. . . a satisfying contrast of sonority between the mellowness of the lute and the more metallic sounds produced by the wire-strung instruments. . . . One has become so used to seeing Heringmanís name as an accompanist and continuo player that itís something of a surprise to read that this is his debut solo disc. And very accomplished it is, too, with clean, unfussy fingerwork in the passagework, and divisions allied to a sensitivity that makes the most of the gentle melancholy of the Pavan Posthuma, the slightly veiled tone here nicely contrasted with the brighter ambience of some of the livelier pieces. Since many of these pieces lack the expected divisions, Heringman has stylishly provided his own. . . . [S]erious collectors of Elizabethan music should certainly make for Heringmanís disc, which convincingly demonstrates that Holborneís contemporary fame was well merited. . . . an important issue. . . .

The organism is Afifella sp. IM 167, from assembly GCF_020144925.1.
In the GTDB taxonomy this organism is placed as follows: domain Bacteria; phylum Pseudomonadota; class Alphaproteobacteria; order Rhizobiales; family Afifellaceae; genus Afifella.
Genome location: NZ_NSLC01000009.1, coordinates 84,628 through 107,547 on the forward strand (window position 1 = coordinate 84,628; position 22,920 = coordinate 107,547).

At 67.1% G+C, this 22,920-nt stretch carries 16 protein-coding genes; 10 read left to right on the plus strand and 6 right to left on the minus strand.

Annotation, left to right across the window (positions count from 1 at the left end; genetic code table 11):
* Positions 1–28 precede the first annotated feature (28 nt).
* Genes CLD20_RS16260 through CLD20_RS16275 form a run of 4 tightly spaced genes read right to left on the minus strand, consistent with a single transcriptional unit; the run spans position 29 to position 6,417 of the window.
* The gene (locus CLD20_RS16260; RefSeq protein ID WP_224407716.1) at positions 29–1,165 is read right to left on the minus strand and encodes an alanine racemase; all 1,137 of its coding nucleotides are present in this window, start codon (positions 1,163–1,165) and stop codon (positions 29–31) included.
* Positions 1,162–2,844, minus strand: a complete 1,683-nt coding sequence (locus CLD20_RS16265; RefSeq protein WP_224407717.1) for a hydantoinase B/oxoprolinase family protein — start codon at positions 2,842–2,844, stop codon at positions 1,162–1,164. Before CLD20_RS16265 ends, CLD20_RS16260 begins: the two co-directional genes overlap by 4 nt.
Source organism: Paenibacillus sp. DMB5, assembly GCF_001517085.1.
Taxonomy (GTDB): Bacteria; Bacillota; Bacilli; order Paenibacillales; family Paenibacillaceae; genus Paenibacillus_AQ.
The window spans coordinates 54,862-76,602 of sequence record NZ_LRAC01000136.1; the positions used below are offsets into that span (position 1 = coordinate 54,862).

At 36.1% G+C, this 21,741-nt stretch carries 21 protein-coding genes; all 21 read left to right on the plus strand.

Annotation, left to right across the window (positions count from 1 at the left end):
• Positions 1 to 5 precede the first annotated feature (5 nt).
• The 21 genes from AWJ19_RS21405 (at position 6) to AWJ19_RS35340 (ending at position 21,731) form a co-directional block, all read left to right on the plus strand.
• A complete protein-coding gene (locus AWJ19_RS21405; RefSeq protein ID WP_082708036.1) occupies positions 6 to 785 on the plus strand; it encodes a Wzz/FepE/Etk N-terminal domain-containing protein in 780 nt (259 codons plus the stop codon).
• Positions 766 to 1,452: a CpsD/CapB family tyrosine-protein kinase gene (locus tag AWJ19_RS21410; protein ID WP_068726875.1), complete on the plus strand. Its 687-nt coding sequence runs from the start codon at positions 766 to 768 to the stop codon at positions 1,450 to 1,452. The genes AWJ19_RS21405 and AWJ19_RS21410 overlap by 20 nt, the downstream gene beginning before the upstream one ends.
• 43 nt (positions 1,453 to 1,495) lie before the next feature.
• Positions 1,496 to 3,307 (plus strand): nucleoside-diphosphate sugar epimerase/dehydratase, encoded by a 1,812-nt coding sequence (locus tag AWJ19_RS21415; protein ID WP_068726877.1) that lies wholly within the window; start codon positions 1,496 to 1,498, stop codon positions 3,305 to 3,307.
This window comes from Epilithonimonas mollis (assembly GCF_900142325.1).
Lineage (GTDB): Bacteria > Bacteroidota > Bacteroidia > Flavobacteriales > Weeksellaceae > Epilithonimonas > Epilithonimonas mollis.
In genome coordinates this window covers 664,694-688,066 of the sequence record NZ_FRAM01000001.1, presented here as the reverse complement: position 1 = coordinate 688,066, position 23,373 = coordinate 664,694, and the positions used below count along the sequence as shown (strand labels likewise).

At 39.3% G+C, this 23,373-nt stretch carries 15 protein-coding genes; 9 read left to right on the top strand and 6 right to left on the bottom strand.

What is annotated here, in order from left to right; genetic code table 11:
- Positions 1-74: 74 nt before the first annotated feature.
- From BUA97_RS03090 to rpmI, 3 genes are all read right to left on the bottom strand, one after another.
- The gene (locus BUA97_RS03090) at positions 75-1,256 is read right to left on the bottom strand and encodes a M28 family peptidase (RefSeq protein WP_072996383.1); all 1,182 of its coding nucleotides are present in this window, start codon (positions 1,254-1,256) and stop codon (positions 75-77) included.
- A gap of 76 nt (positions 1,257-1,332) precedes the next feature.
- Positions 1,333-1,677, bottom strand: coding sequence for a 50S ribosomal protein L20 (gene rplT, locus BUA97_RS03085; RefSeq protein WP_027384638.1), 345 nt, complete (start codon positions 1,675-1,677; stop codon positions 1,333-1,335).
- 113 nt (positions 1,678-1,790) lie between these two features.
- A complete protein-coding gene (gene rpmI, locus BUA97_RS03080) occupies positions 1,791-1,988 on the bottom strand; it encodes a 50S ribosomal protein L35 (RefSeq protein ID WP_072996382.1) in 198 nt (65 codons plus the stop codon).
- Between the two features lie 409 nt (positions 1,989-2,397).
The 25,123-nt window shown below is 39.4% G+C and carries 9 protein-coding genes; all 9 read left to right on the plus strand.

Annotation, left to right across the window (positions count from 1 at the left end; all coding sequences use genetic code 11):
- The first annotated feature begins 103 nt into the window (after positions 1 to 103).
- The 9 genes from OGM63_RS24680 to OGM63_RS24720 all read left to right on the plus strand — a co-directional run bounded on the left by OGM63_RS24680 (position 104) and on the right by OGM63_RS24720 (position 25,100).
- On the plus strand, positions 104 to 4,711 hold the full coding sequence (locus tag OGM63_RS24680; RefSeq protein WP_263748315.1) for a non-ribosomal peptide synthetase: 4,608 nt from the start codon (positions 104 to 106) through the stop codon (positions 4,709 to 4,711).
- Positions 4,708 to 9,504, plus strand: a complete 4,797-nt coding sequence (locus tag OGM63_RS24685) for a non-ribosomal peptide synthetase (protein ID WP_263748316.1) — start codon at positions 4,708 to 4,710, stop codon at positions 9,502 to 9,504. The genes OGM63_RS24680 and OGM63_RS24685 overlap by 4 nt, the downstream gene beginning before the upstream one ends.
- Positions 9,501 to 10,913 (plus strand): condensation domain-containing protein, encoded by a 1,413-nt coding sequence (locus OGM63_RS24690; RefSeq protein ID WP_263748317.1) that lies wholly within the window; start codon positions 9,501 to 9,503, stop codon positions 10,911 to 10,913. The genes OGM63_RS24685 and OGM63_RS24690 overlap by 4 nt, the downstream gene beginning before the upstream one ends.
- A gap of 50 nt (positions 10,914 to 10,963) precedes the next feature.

Brian Robins

Heringman turns in fleet and convincing performances. . . . Recommended--a fine debut.

Tom Moore, Fanfare, May/June 1998